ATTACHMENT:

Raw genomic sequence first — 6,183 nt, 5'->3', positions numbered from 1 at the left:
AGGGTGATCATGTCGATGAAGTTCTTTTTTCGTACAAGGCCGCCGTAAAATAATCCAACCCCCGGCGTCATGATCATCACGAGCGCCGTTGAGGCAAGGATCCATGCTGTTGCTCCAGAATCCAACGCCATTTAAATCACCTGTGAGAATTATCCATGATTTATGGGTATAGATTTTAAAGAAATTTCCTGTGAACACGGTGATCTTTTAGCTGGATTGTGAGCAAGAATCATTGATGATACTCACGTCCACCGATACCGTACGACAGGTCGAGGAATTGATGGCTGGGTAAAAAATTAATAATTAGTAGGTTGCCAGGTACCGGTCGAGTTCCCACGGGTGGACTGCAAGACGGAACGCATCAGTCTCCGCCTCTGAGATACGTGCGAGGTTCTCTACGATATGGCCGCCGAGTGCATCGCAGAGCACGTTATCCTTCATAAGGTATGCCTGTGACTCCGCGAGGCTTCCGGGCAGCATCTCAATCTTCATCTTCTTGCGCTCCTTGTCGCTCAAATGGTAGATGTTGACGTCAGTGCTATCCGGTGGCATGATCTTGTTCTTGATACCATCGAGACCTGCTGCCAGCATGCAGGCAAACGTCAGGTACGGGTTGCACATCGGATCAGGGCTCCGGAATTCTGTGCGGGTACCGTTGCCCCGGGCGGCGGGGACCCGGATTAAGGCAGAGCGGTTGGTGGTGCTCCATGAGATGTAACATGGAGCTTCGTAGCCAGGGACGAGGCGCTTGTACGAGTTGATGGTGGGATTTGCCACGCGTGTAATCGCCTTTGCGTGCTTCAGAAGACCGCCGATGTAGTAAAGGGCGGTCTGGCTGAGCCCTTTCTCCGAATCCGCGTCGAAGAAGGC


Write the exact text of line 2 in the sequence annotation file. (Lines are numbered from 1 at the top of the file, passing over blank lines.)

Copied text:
AGGGTGATCATGTCGATGAAGTTCTTTTTTCGTACAAGGCCGCCGTAAAATAATCCAACCCCCGGCGTCATGATCATCACGAGCGCCGTTGAGGCAAGGATCCATGCTGTTGCTCCAGAATCCAACGCCATTTAAATCACCTGTGAGAATTATCCATGATTTATGGGTATAGATTTTAAAGAAATTTCCTGTGAACACGGTGATCTTTTAGCTGGATTGTGAGCAAGAATCATTGATGATACTCACGTCCACCGATACCGTACGACAGGTCGAGGAATTGATGGCTGGGTAAAAAATTAATAATTAGTAGGTTGCCAGGTACCGGTCGAGTTCCCACGGGTGGACTGCAAGACGGAACGCATCAGTCTCCGCCTCTGAGATACGTGCGAGGTTCTCTACGATATGGCCGCCGAGTGCATCGCAGAGCACGTTATCCTTCATAAGGTATGCCTGTGACTCCGCGAGGCTTCCGGGCAGCATCTCAATCTTCATCTTCTTGCGCTCCTTGTCGCTCAAATGGTAGATGTTGACGTCAGTGCTATCCGGTGGCATGATCTTGTTCTTGATACCATCGAGACCTGCTGCCAGCATGCAGGCAAACGTCAGGTACGGGTTGCACATCGGATCAGGGCTCCGGAATTCTGTGCGGGTACCGTTGCCCCGGGCGGCGGGGACCCGGATTAAGGCAGAGCGGTTGGTGGTGCTCCATGAGATGTAACATGGAGCTTCGTAGCCAGGGACGAGGCGCTTGTACGAGTTGATGGTGGGATTTGCCACGCGTGTAATCGCCTTTGCGTGCTTCAGAAGACCGCCGATGTAGTAAAGGGCGGTCTGGCTGAGCCCTTTCTCCGAATCCGCGTCGAAGAAGGC